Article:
• Fully documenting all network changes. This information can later be used for troubleshooting purposes, or to assess the impact that changes have had on the network.
  • As the company network grows, implementing a proactive network strategy should become the primary goal. This will help to ensure that potential problem areas are identified and acted upon, before they reach more critical stages.

Reactive Network Management

In the real world, companies tend to follow one of two network management strategies. The first strategy involves working on solving problems after they occur, dealing with issues reactively. The second strategy is a more proactive approach, actively attempting to identify potential problem areas before they can seriously impact the network.

Calling reactive management a “strategy” is stretching the truth to some degree. Since many companies are already stretched thin when it comes to day-to-day network and system administration tasks, there is often little time left to head off problems before they occur. As such, these companies react to problems, trying to deal with them as quickly as possible. Obviously this is not optimal. Network failures will usually have a marked impact on the productivity of all users, leading to additional costs. These costs are often much higher than those associated with taking a proactive approach to network monitoring and analysis.

Managing Cisco Networks

An important part of any network design process involves a serious look at network management. As a customer’s network changes or grows, the need for a network management solution that provides control over network performance, troubleshooting, security, and configuration becomes more acute. When all is said and done, a network is still only a vehicle used to enable a customer’s business. Ensuring that it performs as required and expected must be a primary consideration of any network design project.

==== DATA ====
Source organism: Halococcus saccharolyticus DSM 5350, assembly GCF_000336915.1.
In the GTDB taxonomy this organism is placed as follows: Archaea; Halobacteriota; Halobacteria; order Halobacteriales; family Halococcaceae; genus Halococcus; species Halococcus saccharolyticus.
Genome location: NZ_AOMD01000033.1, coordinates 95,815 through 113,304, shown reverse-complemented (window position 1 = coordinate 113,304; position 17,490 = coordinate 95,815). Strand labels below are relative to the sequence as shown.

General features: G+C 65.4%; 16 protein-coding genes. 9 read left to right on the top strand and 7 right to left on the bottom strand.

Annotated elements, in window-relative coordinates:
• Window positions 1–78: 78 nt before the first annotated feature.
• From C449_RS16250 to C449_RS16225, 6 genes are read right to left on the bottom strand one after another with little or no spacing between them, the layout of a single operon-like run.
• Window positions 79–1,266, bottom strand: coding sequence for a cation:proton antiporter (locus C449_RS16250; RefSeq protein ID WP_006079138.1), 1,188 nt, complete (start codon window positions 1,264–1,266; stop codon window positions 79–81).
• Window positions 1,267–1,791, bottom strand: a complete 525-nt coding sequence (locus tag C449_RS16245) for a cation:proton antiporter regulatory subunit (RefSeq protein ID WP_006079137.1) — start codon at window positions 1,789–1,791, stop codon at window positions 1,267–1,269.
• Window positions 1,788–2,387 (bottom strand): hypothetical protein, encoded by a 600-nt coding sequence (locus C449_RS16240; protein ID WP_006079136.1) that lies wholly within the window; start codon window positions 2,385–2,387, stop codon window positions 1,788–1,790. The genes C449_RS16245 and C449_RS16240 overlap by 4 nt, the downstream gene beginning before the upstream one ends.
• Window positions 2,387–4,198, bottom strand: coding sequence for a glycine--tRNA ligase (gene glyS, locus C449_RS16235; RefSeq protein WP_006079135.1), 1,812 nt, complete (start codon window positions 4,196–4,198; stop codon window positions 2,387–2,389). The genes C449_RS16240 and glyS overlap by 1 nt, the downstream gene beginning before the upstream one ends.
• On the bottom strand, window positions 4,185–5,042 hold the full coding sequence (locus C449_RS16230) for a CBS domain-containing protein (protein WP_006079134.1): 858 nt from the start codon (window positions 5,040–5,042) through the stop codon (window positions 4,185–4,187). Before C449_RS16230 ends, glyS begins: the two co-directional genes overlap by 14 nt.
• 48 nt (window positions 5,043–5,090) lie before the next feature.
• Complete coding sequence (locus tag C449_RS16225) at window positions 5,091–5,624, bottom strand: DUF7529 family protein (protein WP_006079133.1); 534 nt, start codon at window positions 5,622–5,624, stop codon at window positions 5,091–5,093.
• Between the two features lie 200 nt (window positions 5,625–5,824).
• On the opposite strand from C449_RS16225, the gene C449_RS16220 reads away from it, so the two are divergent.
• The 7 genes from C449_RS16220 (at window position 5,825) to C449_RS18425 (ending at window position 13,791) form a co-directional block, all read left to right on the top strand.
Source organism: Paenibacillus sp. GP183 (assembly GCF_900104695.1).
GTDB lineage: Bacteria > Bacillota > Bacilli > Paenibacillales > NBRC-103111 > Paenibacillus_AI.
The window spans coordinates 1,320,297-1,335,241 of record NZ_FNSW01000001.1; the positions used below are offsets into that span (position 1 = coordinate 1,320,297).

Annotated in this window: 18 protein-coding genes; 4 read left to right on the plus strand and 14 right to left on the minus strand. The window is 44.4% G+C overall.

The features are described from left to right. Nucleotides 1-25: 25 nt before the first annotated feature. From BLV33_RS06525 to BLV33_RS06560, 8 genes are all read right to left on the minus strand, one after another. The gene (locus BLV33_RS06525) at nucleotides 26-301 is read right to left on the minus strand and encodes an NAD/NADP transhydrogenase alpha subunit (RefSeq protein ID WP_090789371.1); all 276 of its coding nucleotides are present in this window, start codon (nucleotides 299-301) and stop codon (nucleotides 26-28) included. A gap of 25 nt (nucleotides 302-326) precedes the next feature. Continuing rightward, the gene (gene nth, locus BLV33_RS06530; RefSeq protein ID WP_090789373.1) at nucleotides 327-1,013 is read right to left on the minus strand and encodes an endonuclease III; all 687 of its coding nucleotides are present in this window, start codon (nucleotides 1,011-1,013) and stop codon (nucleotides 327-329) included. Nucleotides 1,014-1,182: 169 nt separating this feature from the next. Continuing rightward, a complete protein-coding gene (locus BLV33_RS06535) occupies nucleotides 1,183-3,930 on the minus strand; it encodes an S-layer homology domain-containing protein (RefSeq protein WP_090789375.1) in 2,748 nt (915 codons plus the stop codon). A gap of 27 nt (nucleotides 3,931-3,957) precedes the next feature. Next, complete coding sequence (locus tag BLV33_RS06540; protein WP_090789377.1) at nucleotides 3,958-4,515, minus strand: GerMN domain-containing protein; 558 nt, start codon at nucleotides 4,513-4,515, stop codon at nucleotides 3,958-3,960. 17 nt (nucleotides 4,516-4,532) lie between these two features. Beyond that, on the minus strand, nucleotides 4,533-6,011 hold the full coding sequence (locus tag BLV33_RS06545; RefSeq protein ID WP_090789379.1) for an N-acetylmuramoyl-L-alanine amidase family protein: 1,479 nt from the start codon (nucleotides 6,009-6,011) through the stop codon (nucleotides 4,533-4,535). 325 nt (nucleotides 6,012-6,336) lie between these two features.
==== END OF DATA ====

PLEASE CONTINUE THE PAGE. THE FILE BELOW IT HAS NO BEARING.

Network management is comprised of many elements including processes, protocols, and applications. Whether it’s monitoring a network for potential trouble spots, or looking for a way to ease the burden of change and configuration management, Cisco provides access to protocols and applications that can be used to help manage both the largest and the smallest of networks. The network management concepts that we’ll cover in this series of articles include:

  • Network management strategies
  • The five ISO network management processes
  • Simple Network Management Protocol (SNMP)
  • Remote Monitoring (RMON)
  • Network management applications and tools

On even the best-designed networks, problems will eventually occur. A keen eye towards network management helps to ensure that performance requirements are met today, and that potential problem areas are identified and dealt with before they become serious issues.

Kerberos Authentication

Kerberos is another network authentication protocol supported by the Cisco IOS. Kerberos was originally developed by MIT, and is standardized in RFC 1510. Unlike TACACS+ and RADIUS, Kerberos only supports authentication, and not authorization or accounting.

Kerberos authentication works according to a three-headed model, which has proven to be a very secure method of providing authentication services. This model is made up of three main elements – clients, services, and Key Distribution Centers (KDCs). When a Kerberos client attempts to log on, a request is passed to the KDC. The KDC will encrypt what is known as a ticket-granting ticket (TGT), and pass it back to the client. The client’s supplied password is used to decrypt the ticket, thus validating them. Next, when the user attempts to gain access to a service (which could be telnet on a Cisco router), the client passes their TGT (which shows they are authenticated) back to the KDC, asking for a ticket to that service. Once the ticket is supplied by the KDC, the client can then access the service in question. In this way, the KDC acts as a trusted third-party, providing authentication services between clients and network services.